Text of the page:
5 thoughts on “The Past Is Never Dead

  1. This book tells the story of James Ford Seale and his trial for the killings of two Black youth in May,1964. After 43 years the government arrests and tries Seale for the murders. The author traces the events that led up to the trial. He details the events that led to the murders and why it took so long for the defendant to be tried.
    Along with this case the author offers information on the history of Mississippi’s racial history. Included is a synopsis of other civil rights murders in the state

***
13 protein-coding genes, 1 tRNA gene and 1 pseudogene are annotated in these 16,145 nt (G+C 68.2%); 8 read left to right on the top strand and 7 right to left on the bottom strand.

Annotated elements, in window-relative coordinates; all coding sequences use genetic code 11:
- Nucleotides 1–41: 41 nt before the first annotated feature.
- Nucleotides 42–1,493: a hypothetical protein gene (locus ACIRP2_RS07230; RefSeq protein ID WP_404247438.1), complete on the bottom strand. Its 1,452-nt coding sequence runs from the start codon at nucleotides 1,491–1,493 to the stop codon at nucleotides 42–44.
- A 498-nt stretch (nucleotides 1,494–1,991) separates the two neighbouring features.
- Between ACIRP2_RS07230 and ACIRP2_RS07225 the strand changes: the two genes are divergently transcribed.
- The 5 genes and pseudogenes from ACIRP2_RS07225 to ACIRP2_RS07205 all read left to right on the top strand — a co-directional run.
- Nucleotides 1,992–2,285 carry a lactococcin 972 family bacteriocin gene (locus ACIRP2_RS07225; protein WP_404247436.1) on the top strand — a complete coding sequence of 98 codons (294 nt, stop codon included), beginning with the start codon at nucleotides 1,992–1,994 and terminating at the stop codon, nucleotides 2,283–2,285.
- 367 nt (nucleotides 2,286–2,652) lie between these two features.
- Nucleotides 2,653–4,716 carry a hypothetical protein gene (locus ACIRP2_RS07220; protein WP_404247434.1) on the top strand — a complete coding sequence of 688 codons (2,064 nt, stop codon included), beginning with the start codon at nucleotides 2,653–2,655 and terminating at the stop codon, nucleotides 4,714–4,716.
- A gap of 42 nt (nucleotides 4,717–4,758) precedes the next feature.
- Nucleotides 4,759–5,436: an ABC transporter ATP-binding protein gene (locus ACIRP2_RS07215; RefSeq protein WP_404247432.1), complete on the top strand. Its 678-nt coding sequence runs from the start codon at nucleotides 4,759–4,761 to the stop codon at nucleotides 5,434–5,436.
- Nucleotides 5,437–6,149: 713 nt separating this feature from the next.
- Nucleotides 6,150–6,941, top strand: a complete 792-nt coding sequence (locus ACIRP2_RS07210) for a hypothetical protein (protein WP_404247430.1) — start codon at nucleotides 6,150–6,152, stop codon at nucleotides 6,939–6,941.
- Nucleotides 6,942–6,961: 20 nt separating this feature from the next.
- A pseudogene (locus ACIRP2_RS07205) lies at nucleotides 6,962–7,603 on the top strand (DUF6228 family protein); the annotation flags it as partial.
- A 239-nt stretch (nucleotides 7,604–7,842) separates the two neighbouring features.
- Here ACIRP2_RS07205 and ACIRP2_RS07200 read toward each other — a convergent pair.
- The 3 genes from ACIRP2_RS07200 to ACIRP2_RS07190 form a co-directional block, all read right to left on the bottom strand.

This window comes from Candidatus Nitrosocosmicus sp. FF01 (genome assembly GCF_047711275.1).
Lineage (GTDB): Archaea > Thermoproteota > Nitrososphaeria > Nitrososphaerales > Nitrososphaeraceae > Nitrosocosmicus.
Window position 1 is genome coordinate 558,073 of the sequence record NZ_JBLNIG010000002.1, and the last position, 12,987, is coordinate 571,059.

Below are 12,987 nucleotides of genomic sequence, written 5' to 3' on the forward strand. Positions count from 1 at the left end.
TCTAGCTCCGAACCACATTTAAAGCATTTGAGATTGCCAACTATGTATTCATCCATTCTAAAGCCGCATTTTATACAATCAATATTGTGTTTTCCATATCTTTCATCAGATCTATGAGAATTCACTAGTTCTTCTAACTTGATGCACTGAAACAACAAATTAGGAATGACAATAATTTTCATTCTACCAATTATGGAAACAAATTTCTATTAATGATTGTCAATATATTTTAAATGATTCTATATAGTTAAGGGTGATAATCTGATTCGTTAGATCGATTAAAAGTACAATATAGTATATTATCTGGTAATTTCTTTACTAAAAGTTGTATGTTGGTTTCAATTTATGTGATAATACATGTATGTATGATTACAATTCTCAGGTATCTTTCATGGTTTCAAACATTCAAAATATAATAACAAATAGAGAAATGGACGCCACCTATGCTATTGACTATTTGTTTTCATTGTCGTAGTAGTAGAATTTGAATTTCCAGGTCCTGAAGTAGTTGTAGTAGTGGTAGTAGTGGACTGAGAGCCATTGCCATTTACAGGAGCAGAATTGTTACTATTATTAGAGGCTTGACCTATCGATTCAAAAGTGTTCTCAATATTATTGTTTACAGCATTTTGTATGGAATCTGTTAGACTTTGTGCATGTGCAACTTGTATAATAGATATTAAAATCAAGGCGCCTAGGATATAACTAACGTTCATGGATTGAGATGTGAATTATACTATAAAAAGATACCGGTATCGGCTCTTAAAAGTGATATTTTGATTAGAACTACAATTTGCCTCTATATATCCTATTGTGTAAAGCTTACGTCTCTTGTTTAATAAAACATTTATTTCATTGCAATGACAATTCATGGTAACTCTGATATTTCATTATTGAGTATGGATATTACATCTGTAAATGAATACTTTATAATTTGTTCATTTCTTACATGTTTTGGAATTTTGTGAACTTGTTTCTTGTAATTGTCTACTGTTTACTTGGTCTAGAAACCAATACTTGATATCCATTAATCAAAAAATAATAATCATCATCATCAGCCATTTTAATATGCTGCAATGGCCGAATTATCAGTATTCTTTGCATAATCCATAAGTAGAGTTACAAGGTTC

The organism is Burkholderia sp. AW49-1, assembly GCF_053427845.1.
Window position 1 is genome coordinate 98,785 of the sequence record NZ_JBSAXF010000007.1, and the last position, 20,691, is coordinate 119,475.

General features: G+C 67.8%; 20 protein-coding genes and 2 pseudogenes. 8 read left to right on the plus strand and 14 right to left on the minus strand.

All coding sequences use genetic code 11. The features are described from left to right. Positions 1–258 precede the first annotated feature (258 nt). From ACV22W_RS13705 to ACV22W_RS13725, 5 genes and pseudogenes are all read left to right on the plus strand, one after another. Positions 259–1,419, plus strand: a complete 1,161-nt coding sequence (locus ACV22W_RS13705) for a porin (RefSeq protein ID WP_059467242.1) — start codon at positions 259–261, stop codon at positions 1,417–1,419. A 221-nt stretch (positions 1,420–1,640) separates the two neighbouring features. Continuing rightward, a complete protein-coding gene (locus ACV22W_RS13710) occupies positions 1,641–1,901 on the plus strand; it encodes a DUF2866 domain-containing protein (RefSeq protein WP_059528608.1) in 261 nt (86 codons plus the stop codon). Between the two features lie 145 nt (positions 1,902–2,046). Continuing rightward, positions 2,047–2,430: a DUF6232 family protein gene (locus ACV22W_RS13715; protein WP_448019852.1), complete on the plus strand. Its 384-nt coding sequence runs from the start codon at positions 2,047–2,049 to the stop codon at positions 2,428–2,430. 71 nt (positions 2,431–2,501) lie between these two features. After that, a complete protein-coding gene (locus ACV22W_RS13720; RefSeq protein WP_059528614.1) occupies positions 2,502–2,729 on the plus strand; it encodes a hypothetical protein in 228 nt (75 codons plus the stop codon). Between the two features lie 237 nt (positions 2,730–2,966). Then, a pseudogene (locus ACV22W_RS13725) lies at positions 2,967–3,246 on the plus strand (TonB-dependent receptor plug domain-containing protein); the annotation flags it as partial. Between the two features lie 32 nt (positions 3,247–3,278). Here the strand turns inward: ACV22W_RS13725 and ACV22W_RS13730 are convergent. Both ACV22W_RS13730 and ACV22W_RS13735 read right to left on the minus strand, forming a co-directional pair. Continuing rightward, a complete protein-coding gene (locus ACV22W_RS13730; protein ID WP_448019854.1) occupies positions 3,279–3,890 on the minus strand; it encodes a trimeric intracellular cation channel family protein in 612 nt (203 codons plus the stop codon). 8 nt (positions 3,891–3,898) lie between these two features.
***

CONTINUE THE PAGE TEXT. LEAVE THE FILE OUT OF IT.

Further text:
2. While this was an interesting book, the author jumped around too much between the trial of James Ford Seale, the early history of Mississippi, other Civil Rights trials of the 60’s, and current culture. I understand that he was trying to paint a backdrop to give the trial perspective, but it became distracting trying to keep the various names and eras straight. The story wasn’t as gripping as I thought it was going to be but I did learn a lot about the difficulties of prosecuting a crime that is

  3. Eh. I finished it only because I wanted to know what happened in the case (and it’s a fast read). The cocky voice irritated me, especially when the author made apparent how little he knew. He tries to grab the reader initially with arguments about race, but even his word usage is off-putting. It is, however, a book worth being written.

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